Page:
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University of California, Berkeley - 2012

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Engineering Information

Student Projects

Student Design Projects Description

::::::::::::BIOENGINEERING (BIOE) Design is an important component of our undergraduate and graduate training programs. Undergraduates must satisfy a design requirement by taking one of three defined upper division design courses or through faculty-directed individual research. The Bioengineering capstone design course satisfies this requirement through team projects on real-world bioengineering problems in partnership with clinical and academic researchers at UCSF and Berkeley. A large percentage of our undergraduate students participate in independent laboratory research and design, through organized either of two major undergraduate research programs or as volunteers.
Some recent student projects: :::: Improved Embryo Delivery Device for Greater In Vitro Fertilization Success :::: Devices for Portable Assessment of Hemoglobin Levels in Resource Poor Settings :::: At-Home Monitoring: Early Detection of Asthma Flares :::: The Branched Thoracic Catheter; Efficient Hemothorax Drainage Through Localization Targeting


:::: Synthesis of hard tissue composites using hydroxyapatite binding elastin-like polypeptides, faculty advisor: Prof. Seung-wuk Lee.

:::: Measuring the contractile force of single platelets at the surface of a fibrin gel, faculty advisor: Prof. Dan Fletcher.

:::: Super paramagnetic iron oxide particle characterization for magnetic particle imaging, faculty advisor: Prof. Steve Conolly.

:::: In vivo gene construction: Developing E. coli strains that can assemble DNA sequences, faculty advisor: Prof. Christopher Anderson.

:::: Experimental and computational investigation of aggregation in non-disease proteins, faculty advisor: Prof. Teresa Head-Gordon.


::::::::::::CIVIL AND ENVIRONMENTAL ENGINEERING (CEE) -- All students participate in at least one of the following capstone design courses in their senior year: CE 105, Applied Environmental Fluid Mechanics; CE 112, Environmental Engineering Design; CE 122, Design of Steel Structures; CE 123, Design of Reinforced Concrete Structures; CE 153, Transportation Facility Design; CE 177, Foundation Engineering Design; CE 180, Construction, Maintenance, and Design of Engineered Systems.

:::::: For example, one design course breaks into teams to address design, construction and maintenance of contemporary civil and environmental engineered systems. Teams identify engineering problems aided by experienced engineers and consultants. They construct a physical model of a system or a critical part of the system, and produce a formal report on their project. At end of the semester, the student teams present project results to a panel of judges.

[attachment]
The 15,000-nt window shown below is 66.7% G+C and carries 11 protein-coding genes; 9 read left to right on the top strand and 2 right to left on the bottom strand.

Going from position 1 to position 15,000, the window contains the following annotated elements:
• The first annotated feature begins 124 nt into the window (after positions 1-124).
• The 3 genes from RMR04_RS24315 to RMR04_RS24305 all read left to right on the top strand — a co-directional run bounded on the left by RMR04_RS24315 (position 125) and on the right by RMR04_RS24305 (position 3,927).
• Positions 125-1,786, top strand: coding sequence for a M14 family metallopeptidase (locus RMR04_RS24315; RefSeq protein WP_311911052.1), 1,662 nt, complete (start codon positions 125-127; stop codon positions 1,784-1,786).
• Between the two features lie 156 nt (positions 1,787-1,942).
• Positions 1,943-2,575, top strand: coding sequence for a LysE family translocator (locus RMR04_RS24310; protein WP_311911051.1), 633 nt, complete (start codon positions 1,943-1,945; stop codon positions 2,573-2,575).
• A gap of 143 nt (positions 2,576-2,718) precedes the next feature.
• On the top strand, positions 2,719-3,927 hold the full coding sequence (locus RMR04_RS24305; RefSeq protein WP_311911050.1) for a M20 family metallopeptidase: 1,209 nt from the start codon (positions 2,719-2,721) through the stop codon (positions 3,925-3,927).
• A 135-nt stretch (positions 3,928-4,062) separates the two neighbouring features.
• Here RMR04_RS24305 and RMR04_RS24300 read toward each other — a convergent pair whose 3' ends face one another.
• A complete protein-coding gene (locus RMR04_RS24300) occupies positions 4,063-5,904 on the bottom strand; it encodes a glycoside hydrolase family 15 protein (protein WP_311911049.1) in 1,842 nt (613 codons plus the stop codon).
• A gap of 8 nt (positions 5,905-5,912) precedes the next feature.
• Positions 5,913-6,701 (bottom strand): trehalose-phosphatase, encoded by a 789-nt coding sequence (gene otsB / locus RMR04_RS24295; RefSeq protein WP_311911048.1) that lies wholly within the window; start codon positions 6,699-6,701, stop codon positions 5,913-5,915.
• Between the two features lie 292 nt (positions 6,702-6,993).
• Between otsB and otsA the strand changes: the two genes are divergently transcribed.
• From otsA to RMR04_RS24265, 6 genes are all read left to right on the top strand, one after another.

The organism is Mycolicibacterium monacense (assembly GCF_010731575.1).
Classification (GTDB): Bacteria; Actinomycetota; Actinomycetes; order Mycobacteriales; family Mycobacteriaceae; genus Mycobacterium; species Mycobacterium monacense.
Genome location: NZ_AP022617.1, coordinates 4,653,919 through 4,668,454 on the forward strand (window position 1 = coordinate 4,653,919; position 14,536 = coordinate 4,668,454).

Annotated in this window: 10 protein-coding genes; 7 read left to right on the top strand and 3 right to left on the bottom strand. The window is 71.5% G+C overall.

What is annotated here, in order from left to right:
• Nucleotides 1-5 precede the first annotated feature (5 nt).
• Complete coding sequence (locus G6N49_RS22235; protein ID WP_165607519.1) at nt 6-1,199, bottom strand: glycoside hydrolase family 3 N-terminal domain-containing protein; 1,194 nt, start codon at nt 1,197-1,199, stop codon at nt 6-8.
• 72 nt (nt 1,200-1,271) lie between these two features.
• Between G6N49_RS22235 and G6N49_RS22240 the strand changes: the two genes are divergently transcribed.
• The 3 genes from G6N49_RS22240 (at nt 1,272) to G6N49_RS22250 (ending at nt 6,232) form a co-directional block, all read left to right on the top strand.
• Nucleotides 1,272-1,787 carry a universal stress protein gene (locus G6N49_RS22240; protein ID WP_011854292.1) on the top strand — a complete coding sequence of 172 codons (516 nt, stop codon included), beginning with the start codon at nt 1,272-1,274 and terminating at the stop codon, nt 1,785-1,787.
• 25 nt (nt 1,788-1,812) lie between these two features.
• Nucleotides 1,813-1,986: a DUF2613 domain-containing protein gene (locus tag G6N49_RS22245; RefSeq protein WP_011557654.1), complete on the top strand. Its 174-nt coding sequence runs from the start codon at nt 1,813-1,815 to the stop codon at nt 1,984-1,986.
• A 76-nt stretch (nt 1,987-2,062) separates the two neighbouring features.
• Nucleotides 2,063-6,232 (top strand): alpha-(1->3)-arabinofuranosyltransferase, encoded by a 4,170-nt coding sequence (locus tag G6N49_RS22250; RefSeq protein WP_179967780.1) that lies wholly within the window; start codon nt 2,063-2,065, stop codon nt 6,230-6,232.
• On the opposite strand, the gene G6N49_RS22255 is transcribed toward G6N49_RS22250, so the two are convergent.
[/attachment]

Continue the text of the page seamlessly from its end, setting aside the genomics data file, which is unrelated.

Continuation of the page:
:::::: In addition to the design classes, students are involved in extramural competitions such as the concrete canoe, steel bridge, environmental team, the AGC (American General Contractor) team and the Seismic Design team.

:::: Concrete Canoe: Undergraduate students apply engineering principles to design, analyze, construct and race a concrete canoe. Students enter the regional canoe competition and winners go to a national competition, sponsored by ASCE and Master Builders, Inc. The competition is judged on the engineering design and construction principles used, a technical paper, an oral presentation and a display as well as the performance of the canoe and paddlers in five different race events.

:::: Steel Bridge Design and Construction: Undergraduate students design, analyze and construct a short span bridge, all in steel. Students enter their design in the regional competition where the bridge is loaded to failure and maximum capacity/weight is measured. The activity is organized by the Student Chapter of ASCE and was supported by the American Institute of Steel Construction (AISC).

:::: The Environmental Team: The competition team is tasked with applying solutions to real world environmental problems such as water filtration in disaster situations using only the resources available at hand. In a state-wide contest, students compete against other university teams.

:::::: The American General Contractor's Team is a construction management competition team. Students are called upon to work in a professional atmosphere and develop solutions to a real-life Leadership in Energy and Environmental Design (LEED) building project.

::::::All the competition teams are now offered as student led DeCal classes and students enrolled in these activities receive course credit for their participation.

:::::: Berkeley Engineering students are also able to join Engineers for a Sustainable World, an organization that is interested in engineering issues surrounding appropriate developing technologies.

:::::: The Seismic Design Team educates students on earthquake resistant design of high rise buildings. Students construct a 5' model building made of balsa wood which is tested on a shake table that replicates historic earthquakes.


::::::::::::ELECTRICAL ENGINEERING AND COMPUTER SCIENCE ENGINEERING (EECS)

EE 192 (Mechatronics Design Lab)

Prerequisites: CS 150, EECS 120 or equivalent, C Programming experience.

The Mechatronics Design Lab is a design project course focusing on application of theoretical principles in electrical engineering and computer science to control of mechatronic systems incorporating sensors, actuators and intelligence. This course gives students a chance to use their knowledge of (or learn about) power electronics, filtering and signal processing, control, electromechanics, microcontrollers, and real-time embedded software in designing a racing robot.